In recent years, carbon capture and storage (CCS) has been advocated as a means to continue using fossil fuels until carbon-free energy systems are developed while at the same time reducing anthropogenic carbon emissions (IPCC, 2005). CCS entails capturing carbon dioxide (CO2) from fossil fuel combustion and sequestering it from the atmosphere for thousands to hundreds of thousands of years. Storage can be accomplished through mineral carbonation, ocean storage, biological storage, or geologic storage. For a variety of reasons, geologic carbon sequestration (GCS) is the technology that can be deployed in the shortest timeframe while capturing significant amounts of CO2.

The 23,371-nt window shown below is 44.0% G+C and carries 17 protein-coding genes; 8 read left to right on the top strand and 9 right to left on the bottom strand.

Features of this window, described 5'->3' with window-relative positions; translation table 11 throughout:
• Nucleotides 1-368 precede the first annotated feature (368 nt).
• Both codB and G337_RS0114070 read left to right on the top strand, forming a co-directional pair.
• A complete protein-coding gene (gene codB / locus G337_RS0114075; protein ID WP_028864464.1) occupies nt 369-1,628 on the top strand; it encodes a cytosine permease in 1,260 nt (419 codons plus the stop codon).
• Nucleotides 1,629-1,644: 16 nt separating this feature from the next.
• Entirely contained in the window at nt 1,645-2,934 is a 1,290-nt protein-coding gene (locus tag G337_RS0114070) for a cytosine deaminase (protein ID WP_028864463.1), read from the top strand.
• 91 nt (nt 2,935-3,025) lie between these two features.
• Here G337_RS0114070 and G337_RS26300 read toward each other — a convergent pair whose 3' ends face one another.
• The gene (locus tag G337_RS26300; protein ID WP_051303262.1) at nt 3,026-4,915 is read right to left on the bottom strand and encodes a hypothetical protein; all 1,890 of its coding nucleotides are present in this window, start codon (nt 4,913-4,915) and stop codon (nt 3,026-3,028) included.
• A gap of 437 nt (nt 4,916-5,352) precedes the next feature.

Given the wide range of stakeholders this publication is intended for and its broad subject matter, it is unlikely that any one reader will be well versed in all topics. Thus, this report has introductory material incorporated into each content area to guide the reader through these possibly unfamiliar subjects. For example, in discussing the chemistry of CO2, phase diagrams are explained, so the discussion of the phase relations of injected CO2 and its implications for project design, safety, and monitoring can be understood by the non-specialist. Likewise, the regulatory section provides an overview of environmental laws before investigating the details of the Safe Drinking Water Act’s UIC program. Equipped with this background information readers can effectively assess the various claims and counterclaims about CCS.